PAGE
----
Rosenthal’s report is lengthy and detailed—and she says there are more reports to come! In response to the non-negotiable demands we have advanced for several years, Rosenthal makes this pledge:
“In coming months, The New York Times will look at common procedures, drugs and medical encounters to examine how the economic incentives underlying the fragmented health care market in the United States have driven up costs, putting deep economic strains on consumers and the country.”
Unfortunately, you see the downside to Rosenthal’s work to date in that polite formulation, in which she attributes the obvious looting of American citizens to “the economic incentives underlying the fragmented health care market in the United States,” incentives which have “driven up costs, putting deep economic strains on consumers and the country.”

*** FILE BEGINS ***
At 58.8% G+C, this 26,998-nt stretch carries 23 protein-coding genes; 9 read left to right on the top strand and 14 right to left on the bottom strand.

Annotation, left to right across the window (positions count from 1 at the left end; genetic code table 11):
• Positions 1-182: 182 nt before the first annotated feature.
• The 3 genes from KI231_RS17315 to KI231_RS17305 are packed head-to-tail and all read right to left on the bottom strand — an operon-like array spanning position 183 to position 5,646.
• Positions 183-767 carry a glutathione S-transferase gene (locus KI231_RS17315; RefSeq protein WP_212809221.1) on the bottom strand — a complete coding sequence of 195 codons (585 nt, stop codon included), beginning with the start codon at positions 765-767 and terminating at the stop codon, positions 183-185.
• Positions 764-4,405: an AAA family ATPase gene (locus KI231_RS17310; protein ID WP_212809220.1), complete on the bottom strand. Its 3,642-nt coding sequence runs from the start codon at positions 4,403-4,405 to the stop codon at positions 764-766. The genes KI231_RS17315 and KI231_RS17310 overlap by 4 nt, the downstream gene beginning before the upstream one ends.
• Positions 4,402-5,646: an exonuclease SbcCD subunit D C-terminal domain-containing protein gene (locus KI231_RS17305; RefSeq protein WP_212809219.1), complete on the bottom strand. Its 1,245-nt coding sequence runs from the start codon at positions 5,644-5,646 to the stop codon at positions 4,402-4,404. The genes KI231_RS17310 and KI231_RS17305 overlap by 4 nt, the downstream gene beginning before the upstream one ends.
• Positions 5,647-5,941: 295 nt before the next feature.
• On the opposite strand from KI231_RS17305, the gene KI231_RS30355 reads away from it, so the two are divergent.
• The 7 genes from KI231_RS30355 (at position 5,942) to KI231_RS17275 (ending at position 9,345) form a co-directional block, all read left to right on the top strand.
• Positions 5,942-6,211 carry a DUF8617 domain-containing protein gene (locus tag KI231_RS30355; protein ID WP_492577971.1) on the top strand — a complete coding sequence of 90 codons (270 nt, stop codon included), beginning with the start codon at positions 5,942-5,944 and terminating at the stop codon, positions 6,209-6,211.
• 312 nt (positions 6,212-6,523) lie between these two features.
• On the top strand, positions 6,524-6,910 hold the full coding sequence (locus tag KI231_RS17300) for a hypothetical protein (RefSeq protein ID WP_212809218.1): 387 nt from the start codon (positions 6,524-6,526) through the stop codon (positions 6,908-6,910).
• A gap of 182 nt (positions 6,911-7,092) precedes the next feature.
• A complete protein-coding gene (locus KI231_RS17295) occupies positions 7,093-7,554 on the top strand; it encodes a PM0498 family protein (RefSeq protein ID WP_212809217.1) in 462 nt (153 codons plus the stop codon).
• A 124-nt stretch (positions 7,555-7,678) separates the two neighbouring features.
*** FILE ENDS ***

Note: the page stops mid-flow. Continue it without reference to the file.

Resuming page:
That formulation isn’t wrong; it’s just extremely polite. A cynic would say it represents a form of, “Hey, look quick! Look over there!” In the end, such excessive politeness may tend to keep readers from grasping the depth of the looting which is being described here.
Indeed, it may keep readers from understanding the fact that looting is being described here at all. Rosenthal never uses that unpleasant term, which may seem like a sensible journalistic decision.
Should Rosenthal use a term like “looting?” Before you cheer her self-restraint, you might want to note that she does use terms like this, early in her report: